Scientist who taught students how not to get sepsis caught disease himself

Prof Michael Porter (L)contracted sepsis and was saved by his brother, Martin (R) who rushed him to hospital.
Prof Michael Porter (L)contracted sepsis and was saved by his brother, Martin (R) who rushed him to hospital.

HE teaches students how to spot the life-threatening condition.

But, when Dr Michael Porter developed sepsis, it was his brother who made the diagnosis that saved his life.

Michael developed the potentially lethal condition after infection spread from a cut in his hand.

The sepsis was spreading through his body fogging his judgment in seeking urgent medical treatment.

Michael, 45, a lecturer in molecular genetics, was visiting his family in Newton Mearns, East Renfrewshire, when he became ill.

He said: “Two days earlier I had been repairing the lock on my garden gate, when I scratched my hand on a nail.”

The University of Central Lancashire lecturer added: “By the time I arrived in Glasgow I was feeling unwell, but I didn’t know just how ill I really was.

“I was fevered, exhausted and must have come over slightly confused. All warning signs of sepsis.

“My armpit was also sore which I now realise was caused by the sepsis killing the muscles in my arm, in a process called necrotising myositis.

“The sepsis was spreading through my body from the cut and was impacting on my judgment on spotting the symptoms.”

His brother Martin, an NHS consultant, was quick to spot the warning signs.

“He got me into a car and rushed me and my wife, Nicola, to Hairmyres Hospital, four miles away,” said Michael. In A&E he asked the vital question: ‘Could it be sepsis?’

“That triggered a series of tests and treatments.

“It included immediate intravenous antibiotics to give me any chance of survival.

“There was no time to lose in trying to stop the runaway train of sepsis which was threatening to kill me.”

Michael deteriorated so badly he slipped into a coma.

Nicola and the rest of his family were told he probably would not last the night.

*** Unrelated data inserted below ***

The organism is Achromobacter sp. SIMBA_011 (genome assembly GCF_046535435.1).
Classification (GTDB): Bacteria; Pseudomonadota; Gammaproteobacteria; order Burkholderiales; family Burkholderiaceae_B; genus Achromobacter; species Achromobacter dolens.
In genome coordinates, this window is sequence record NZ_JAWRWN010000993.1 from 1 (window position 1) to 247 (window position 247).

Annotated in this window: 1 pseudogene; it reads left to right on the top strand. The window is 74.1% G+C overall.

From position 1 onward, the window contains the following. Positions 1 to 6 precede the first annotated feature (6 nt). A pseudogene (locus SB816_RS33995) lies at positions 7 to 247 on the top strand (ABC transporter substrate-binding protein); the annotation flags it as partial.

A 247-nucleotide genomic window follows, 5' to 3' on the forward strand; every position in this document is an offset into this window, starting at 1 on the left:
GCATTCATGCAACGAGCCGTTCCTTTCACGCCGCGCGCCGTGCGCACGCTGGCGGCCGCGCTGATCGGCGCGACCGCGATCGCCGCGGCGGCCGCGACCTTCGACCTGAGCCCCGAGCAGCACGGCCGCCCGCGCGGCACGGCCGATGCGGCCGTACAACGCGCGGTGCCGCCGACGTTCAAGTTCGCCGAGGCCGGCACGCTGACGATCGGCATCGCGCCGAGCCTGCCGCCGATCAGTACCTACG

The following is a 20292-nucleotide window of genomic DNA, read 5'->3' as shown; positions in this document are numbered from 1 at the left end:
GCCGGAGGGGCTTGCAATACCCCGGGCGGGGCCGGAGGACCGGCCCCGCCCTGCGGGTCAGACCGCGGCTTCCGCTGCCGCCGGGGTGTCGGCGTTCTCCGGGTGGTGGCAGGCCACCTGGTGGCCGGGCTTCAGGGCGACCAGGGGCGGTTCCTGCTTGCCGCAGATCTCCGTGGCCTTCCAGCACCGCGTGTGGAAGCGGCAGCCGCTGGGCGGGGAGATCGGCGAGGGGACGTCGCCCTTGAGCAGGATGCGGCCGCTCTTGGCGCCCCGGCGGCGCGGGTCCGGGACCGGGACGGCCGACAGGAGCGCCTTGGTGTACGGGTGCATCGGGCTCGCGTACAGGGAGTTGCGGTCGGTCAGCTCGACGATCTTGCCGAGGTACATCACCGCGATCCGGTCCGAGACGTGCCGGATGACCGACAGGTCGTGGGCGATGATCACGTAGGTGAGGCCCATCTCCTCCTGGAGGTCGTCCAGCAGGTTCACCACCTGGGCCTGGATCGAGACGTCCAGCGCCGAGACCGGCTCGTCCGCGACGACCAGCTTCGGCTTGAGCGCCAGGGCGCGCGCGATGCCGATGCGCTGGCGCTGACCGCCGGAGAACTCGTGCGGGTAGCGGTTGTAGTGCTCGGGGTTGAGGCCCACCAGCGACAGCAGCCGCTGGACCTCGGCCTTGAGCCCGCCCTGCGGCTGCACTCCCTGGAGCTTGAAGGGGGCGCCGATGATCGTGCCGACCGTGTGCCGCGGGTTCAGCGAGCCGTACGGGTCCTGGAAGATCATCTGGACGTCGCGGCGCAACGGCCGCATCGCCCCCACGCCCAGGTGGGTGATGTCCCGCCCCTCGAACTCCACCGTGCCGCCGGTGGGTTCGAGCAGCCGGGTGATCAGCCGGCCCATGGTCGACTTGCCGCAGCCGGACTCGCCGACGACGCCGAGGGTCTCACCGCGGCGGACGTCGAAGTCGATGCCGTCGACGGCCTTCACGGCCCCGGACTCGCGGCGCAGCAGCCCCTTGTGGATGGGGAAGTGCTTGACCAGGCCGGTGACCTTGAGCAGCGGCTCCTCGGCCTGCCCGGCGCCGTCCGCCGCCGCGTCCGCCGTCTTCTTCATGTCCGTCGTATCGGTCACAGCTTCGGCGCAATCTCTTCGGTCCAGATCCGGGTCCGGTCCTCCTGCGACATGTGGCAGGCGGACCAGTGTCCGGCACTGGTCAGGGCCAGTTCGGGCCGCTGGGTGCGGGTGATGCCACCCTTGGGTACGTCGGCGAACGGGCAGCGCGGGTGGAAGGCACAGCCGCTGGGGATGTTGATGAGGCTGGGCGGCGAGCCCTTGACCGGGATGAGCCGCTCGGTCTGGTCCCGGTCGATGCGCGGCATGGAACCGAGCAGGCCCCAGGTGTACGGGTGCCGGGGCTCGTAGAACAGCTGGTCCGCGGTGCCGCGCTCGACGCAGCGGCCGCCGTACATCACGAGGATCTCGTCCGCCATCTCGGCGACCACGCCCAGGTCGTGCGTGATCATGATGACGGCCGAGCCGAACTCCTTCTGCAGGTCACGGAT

But he held on, despite having to be resuscitated several times over the next two weeks.

His coma was to last three months.

Prof Michael Porter and wife Nicola.

Nicola, Martin and Michael’s parents, Linda and Joe, could only watch from his bedside in ICU as his body failed. In a desperate bid to keep his vital organs working, medics hooked him up to artificial respiration and kidney dialysis.

His face and body were almost hidden by the network of wires and tubes keeping him alive.

“I remember vivid dreams in which I was willing myself to live,” he said.

“I didn’t want to leave my family. I didn’t want to die.

“I was vaguely aware of what was going on around me but unable to emerge from the coma.

“I was so ill, my parents were considering arrangements for my funeral.

“All hope seemed to be lost.”

Nicola, 35, a university administrator, said: “Michael was so ill that some of the nurses could barely make eye contact.

“Others were advising us that he was most likely going to die. We had only been married three years and I thought I would lose him.”

When Michael emerged from the coma, he could hardly walk, and his weight had fallen from 12 stones to seven.

Most of his muscles had faded and he had to learn to walk again with the help of physiotherapists.

He fought his way back to health over a period of nine months.

Shortly after, he then returned to his university post.

Today, lecturing on spotting sepsis has become part of Michael’s life.

“I am completely honest that I had lectured on the subject, but became so ill I couldn’t see I had sepsis.

“I knew that it could be triggered by a simple cut or insect bite, as well as a chest infection causing pneumonia, a bladder infection, a leg ulcer or even flu, but I don’t think I had ever really taken it seriously.

“No one ever thinks they will fall victim.”

The Sepsis Trust warn that the vital signs are slurred speech or confusion, extreme shivering or muscle pain, passing no urine in a day, severe breathlessness and feeling like you are going to die. Skin can also become mottled or discoloured.

Michael added: “You don’t have to be a doctor to spot it.

“If you or someone you know has one or more of these symptoms, you must call the emergency services immediately and ask if this could be sepsis.”

Dr Ron Daniels, chief executive of the UK Sepsis Trust, said: “It is common to be confused by sepsis even when you are acutely familiar with the signs.

“That’s why it is vital for others to spot it and get you medical help immediately.

“We have to look out for each other.

“It’s true that even the slightest cut can allow sepsis to develop and kill. Yes, even a simple cut.”

For more information, visit sepsistrust.org

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